According to the team at Weave, dental offices spend six hours verifying patient insurance information and data per week on average. But by reducing the amount of patient data that is collected into their system, practices can vastly accelerate the time it takes to verify and import patient data. This helps reinforce the argument that these principles aren't just theoretical constructs; rather, they actually have tangible, positive impacts on organizations when implemented correctly.

Emphasizing user-centric approaches

A user-centric approach in the context of privacy by design essentially refers to prioritizing the needs, expectations, and rights of the user, or in the case of healthcare, the patient. This approach entails the creation of systems that not only preserve patient privacy but are also intuitive and cater to the user's needs. 

For instance, privacy settings should be easy to locate and adjust according to the patient;s preferences. Similarly, patients should have easy access to comprehensive information about how their data is handled, stored, and protected.

Employing transparency in practice

Transparency forms the foundation and backbone of any successful data privacy strategy. It plays a pivotal role in establishing and maintaining the trust that's so important to have between healthcare providers and their patients. A transparent approach ensures that patients are well-informed about how their data is used, who has access to it, and how it is safeguarded. 

This can be facilitated through clear and easily understandable privacy policies, open and timely communication in the event of data breaches, and demonstrations of the implemented privacy protection measures. Healthcare providers can effectively alleviate privacy-related concerns, fostering an environment of trust and openness by prioritizing transparency in their practice.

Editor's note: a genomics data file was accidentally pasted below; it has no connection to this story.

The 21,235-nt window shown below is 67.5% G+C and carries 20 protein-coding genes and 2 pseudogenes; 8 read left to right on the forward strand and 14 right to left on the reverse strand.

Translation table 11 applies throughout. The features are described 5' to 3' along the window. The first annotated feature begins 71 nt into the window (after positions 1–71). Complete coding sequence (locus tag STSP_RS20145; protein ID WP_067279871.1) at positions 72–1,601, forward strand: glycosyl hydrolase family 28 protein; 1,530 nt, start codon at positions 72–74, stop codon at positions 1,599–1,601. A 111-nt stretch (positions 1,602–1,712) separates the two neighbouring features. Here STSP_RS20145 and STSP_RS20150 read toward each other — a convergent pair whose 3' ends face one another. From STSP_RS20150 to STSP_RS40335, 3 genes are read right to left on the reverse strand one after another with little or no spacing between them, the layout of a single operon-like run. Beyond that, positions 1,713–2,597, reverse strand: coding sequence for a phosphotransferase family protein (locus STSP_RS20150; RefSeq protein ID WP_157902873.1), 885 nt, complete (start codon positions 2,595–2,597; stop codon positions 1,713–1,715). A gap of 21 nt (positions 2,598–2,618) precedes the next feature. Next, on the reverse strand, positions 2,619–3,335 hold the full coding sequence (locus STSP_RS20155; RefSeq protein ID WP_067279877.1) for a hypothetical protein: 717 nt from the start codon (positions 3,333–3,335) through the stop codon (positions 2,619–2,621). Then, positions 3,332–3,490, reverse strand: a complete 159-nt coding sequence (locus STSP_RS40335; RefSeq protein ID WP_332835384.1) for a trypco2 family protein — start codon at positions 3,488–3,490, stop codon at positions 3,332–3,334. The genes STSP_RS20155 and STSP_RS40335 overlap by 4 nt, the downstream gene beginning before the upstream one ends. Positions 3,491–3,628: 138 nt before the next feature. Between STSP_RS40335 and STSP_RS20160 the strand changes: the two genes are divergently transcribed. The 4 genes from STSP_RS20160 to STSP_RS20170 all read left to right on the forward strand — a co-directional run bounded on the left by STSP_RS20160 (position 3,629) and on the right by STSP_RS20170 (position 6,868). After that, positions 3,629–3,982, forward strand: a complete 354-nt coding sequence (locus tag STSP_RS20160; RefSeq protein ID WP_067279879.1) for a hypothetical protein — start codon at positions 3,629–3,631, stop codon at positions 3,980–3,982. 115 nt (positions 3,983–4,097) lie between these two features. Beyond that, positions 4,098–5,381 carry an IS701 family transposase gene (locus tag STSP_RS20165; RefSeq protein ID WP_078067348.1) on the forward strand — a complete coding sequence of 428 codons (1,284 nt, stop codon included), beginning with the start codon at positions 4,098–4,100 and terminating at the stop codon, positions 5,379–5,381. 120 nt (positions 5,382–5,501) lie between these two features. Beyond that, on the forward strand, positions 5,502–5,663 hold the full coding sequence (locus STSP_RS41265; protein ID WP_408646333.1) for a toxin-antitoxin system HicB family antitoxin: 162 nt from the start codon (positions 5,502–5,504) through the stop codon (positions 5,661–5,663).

The importance of privacy impact assessments (PIAs)

A Privacy Impact Assessment, or PIA, is a process that helps assist organizations in identifying and minimizing the potential privacy risks of new projects or policies. In the healthcare sector, a PIA could be used when implementing a new Electronic Health Record (EHR) system or when developing a new patient data-sharing policy. 

PIAs play a key role in the proactive stance of privacy by design by identifying potential privacy risks well before they become active problems that must be dealt with.

Persistent and ongoing privacy management

Adhering to privacy by design principles requires realizing that privacy management is not a static or one-time task but a continuous and dynamic process. 

As technology advances and shifts, so too do the potential privacy threats, necessitating a commitment to routine privacy audits. These audits enable healthcare organizations to assess their privacy measures regularly and make necessary adjustments to bolster defenses against new or evolving risks.

Additionally, staff training must be periodically updated to address these shifting landscapes and ensure that all staff and team members are well-versed in the latest privacy practices and principles. Importantly, privacy policies and procedures must be frequently reviewed and updated to reflect technological changes, regulations, and organizational objectives.

Adopting privacy by design in your organization

With patient and general healthcare data being highly sensitive, it becomes essential for organizations to embed privacy principles into their systems, processes, and cultures right from the earliest stages. 

The key principles that form the bedrock of this approach—such as data minimization, user-centric design, transparency, and privacy impact assessments—can all significantly aid in mitigating privacy risks, bolstering data protection, and fostering trust with patients.

Healthcare organizations must continue to strive for the delicate balance between technological advancements and maintaining the privacy and trust of patients. Through proactive privacy management, a clear understanding of privacy principles, and a persistent commitment to protecting patient data, organizations across the healthcare sector can better adapt to the rapidly evolving digital age.